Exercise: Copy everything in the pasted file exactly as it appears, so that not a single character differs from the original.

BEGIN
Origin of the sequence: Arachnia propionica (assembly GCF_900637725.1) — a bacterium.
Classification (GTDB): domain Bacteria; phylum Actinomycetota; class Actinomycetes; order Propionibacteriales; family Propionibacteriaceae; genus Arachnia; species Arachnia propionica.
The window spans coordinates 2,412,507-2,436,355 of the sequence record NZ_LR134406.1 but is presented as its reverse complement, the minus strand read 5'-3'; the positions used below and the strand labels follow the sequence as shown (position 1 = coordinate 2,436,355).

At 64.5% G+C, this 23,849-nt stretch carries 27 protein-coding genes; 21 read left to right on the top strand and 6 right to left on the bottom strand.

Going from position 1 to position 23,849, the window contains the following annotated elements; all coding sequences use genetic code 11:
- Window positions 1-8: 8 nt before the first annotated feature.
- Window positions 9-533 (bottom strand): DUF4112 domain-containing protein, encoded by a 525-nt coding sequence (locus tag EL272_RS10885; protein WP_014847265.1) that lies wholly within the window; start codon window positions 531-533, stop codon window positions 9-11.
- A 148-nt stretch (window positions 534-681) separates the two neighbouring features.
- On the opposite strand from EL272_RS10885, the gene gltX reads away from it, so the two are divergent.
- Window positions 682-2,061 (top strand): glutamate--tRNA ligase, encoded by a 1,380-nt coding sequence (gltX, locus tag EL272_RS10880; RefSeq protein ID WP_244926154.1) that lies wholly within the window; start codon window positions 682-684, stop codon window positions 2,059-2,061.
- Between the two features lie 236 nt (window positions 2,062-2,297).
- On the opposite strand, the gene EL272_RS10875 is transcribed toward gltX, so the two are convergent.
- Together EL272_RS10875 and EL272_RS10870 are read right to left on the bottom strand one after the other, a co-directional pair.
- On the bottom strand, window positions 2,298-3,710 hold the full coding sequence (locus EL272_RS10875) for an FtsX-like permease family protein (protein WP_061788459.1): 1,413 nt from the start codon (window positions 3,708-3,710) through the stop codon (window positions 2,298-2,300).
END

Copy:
Origin of the sequence: Arachnia propionica (assembly GCF_900637725.1) — a bacterium.
Classification (GTDB): domain Bacteria; phylum Actinomycetota; class Actinomycetes; order Propionibacteriales; family Propionibacteriaceae; genus Arachnia; species Arachnia propionica.
The window spans coordinates 2,412,507-2,436,355 of the sequence record NZ_LR134406.1 but is presented as its reverse complement, the minus strand read 5'-3'; the positions used below and the strand labels follow the sequence as shown (position 1 = coordinate 2,436,355).

At 64.5% G+C, this 23,849-nt stretch carries 27 protein-coding genes; 21 read left to right on the top strand and 6 right to left on the bottom strand.

Going from position 1 to position 23,849, the window contains the following annotated elements; all coding sequences use genetic code 11:
- Window positions 1-8: 8 nt before the first annotated feature.
- Window positions 9-533 (bottom strand): DUF4112 domain-containing protein, encoded by a 525-nt coding sequence (locus tag EL272_RS10885; protein WP_014847265.1) that lies wholly within the window; start codon window positions 531-533, stop codon window positions 9-11.
- A 148-nt stretch (window positions 534-681) separates the two neighbouring features.
- On the opposite strand from EL272_RS10885, the gene gltX reads away from it, so the two are divergent.
- Window positions 682-2,061 (top strand): glutamate--tRNA ligase, encoded by a 1,380-nt coding sequence (gltX, locus tag EL272_RS10880; RefSeq protein ID WP_244926154.1) that lies wholly within the window; start codon window positions 682-684, stop codon window positions 2,059-2,061.
- Between the two features lie 236 nt (window positions 2,062-2,297).
- On the opposite strand, the gene EL272_RS10875 is transcribed toward gltX, so the two are convergent.
- Together EL272_RS10875 and EL272_RS10870 are read right to left on the bottom strand one after the other, a co-directional pair.
- On the bottom strand, window positions 2,298-3,710 hold the full coding sequence (locus EL272_RS10875) for an FtsX-like permease family protein (protein WP_061788459.1): 1,413 nt from the start codon (window positions 3,708-3,710) through the stop codon (window positions 2,298-2,300).